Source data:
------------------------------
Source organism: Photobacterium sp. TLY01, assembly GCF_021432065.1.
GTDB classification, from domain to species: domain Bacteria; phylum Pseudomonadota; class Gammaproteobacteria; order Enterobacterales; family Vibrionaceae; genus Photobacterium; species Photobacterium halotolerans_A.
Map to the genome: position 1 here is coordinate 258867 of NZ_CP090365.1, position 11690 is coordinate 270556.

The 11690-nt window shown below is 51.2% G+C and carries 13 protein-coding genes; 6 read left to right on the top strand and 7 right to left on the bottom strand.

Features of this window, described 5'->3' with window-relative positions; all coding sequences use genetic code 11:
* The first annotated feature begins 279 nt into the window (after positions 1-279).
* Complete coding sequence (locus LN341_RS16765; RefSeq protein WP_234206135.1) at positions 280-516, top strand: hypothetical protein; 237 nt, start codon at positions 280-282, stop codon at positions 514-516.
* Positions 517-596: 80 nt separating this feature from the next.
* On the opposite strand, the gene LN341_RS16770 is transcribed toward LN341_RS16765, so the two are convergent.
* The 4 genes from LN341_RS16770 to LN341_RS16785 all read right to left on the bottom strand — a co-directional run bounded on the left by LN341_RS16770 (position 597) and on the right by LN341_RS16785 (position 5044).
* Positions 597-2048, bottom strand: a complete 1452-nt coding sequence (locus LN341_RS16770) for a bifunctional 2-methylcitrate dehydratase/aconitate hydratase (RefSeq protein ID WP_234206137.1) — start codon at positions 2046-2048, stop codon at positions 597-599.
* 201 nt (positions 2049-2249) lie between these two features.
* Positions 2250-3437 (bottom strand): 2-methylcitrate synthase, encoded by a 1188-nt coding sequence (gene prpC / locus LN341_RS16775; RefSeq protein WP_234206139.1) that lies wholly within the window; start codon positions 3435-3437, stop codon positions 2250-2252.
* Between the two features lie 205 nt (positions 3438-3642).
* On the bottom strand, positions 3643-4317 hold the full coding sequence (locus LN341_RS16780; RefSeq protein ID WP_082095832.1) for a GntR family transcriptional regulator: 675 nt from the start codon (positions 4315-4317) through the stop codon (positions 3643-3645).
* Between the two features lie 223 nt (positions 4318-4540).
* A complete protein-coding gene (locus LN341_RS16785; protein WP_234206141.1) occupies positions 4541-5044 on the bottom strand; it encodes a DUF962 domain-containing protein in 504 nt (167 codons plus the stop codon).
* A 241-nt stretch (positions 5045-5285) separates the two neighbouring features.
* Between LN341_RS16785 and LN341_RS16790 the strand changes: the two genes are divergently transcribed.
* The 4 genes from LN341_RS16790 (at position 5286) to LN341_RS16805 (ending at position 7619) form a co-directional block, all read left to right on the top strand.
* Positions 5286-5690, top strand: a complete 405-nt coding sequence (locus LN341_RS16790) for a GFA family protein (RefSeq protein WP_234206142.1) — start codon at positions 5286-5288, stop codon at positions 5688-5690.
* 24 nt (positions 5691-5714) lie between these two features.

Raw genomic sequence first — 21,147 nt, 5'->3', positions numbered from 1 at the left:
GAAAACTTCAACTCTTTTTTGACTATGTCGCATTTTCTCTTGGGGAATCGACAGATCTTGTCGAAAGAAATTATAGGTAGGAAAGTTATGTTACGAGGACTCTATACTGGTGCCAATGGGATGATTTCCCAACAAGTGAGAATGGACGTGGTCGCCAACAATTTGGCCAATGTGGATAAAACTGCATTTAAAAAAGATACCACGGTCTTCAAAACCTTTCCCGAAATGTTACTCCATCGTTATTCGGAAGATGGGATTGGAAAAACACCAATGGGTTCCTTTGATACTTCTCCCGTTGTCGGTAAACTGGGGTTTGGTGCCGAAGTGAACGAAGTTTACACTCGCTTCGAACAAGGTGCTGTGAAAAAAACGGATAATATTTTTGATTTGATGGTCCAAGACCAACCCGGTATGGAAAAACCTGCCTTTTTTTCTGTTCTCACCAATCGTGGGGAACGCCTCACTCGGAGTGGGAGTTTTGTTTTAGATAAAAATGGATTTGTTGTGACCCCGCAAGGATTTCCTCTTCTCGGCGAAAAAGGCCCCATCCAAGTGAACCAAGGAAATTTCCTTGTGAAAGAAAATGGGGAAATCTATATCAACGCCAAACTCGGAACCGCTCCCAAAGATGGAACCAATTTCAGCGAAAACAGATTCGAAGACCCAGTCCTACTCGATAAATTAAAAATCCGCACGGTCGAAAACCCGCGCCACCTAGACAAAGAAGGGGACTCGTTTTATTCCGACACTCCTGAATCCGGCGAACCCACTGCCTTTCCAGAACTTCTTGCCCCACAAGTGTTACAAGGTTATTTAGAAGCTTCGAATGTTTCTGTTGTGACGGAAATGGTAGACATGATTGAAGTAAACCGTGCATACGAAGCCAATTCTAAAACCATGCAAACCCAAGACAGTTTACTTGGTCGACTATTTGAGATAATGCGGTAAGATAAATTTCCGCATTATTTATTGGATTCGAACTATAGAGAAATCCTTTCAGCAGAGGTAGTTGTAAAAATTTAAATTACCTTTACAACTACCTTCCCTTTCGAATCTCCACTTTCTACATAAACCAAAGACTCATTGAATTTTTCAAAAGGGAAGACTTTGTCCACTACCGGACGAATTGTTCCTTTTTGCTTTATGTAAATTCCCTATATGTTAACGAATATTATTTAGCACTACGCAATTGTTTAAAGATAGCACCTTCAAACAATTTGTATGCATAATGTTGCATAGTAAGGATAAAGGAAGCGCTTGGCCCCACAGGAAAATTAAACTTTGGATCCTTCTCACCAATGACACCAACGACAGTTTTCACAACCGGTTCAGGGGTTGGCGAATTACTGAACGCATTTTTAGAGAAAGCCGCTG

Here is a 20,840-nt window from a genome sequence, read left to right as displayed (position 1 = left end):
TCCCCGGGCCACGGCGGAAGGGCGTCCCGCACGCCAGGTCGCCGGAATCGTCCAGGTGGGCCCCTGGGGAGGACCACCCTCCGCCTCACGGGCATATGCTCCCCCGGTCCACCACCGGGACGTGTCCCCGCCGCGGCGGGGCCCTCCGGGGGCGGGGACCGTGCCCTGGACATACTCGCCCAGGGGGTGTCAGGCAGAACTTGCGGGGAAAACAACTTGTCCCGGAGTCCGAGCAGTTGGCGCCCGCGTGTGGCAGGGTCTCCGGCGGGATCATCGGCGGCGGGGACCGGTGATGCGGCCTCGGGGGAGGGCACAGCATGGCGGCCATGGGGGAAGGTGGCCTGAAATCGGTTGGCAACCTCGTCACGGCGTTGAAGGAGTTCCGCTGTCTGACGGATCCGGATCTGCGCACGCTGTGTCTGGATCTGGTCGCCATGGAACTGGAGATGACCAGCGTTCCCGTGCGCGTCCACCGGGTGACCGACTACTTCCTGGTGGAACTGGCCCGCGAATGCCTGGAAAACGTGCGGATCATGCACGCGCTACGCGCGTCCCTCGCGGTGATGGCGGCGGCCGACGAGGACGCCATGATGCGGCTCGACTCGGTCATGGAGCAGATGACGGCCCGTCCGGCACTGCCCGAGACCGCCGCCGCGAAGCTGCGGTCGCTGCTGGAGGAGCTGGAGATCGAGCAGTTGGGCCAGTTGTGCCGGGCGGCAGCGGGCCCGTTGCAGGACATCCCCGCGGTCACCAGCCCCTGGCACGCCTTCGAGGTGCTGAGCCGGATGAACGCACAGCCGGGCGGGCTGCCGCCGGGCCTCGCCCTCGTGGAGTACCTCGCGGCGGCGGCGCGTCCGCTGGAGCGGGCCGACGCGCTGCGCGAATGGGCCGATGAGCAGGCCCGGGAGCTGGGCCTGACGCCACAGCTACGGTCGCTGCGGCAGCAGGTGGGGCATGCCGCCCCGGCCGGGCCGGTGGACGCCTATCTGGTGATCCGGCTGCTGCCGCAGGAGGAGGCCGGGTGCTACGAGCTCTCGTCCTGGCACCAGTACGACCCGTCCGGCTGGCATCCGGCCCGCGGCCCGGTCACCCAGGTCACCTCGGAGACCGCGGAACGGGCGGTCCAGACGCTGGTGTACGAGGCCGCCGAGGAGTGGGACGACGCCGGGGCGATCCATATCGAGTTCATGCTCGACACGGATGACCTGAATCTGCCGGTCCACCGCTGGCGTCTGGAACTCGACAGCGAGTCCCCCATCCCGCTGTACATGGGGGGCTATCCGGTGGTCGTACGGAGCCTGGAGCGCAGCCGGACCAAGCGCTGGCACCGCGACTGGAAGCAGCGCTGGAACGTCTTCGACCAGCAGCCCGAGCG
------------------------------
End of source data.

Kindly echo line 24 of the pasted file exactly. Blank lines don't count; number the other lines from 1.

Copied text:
GAAAACTTCAACTCTTTTTTGACTATGTCGCATTTTCTCTTGGGGAATCGACAGATCTTGTCGAAAGAAATTATAGGTAGGAAAGTTATGTTACGAGGACTCTATACTGGTGCCAATGGGATGATTTCCCAACAAGTGAGAATGGACGTGGTCGCCAACAATTTGGCCAATGTGGATAAAACTGCATTTAAAAAAGATACCACGGTCTTCAAAACCTTTCCCGAAATGTTACTCCATCGTTATTCGGAAGATGGGATTGGAAAAACACCAATGGGTTCCTTTGATACTTCTCCCGTTGTCGGTAAACTGGGGTTTGGTGCCGAAGTGAACGAAGTTTACACTCGCTTCGAACAAGGTGCTGTGAAAAAAACGGATAATATTTTTGATTTGATGGTCCAAGACCAACCCGGTATGGAAAAACCTGCCTTTTTTTCTGTTCTCACCAATCGTGGGGAACGCCTCACTCGGAGTGGGAGTTTTGTTTTAGATAAAAATGGATTTGTTGTGACCCCGCAAGGATTTCCTCTTCTCGGCGAAAAAGGCCCCATCCAAGTGAACCAAGGAAATTTCCTTGTGAAAGAAAATGGGGAAATCTATATCAACGCCAAACTCGGAACCGCTCCCAAAGATGGAACCAATTTCAGCGAAAACAGATTCGAAGACCCAGTCCTACTCGATAAATTAAAAATCCGCACGGTCGAAAACCCGCGCCACCTAGACAAAGAAGGGGACTCGTTTTATTCCGACACTCCTGAATCCGGCGAACCCACTGCCTTTCCAGAACTTCTTGCCCCACAAGTGTTACAAGGTTATTTAGAAGCTTCGAATGTTTCTGTTGTGACGGAAATGGTAGACATGATTGAAGTAAACCGTGCATACGAAGCCAATTCTAAAACCATGCAAACCCAAGACAGTTTACTTGGTCGACTATTTGAGATAATGCGGTAAGATAAATTTCCGCATTATTTATTGGATTCGAACTATAGAGAAATCCTTTCAGCAGAGGTAGTTGTAAAAATTTAAATTACCTTTACAACTACCTTCCCTTTCGAATCTCCACTTTCTACATAAACCAAAGACTCATTGAATTTTTCAAAAGGGAAGACTTTGTCCACTACCGGACGAATTGTTCCTTTTTGCTTTATGTAAATTCCCTATATGTTAACGAATATTATTTAGCACTACGCAATTGTTTAAAGATAGCACCTTCAAACAATTTGTATGCATAATGTTGCATAGTAAGGATAAAGGAAGCGCTTGGCCCCACAGGAAAATTAAACTTTGGATCCTTCTCACCAATGACACCAACGACAGTTTTCACAACCGGTTCAGGGGTTGGCGAATTACTGAACGCATTTTTAGAGAAAGCCGCTG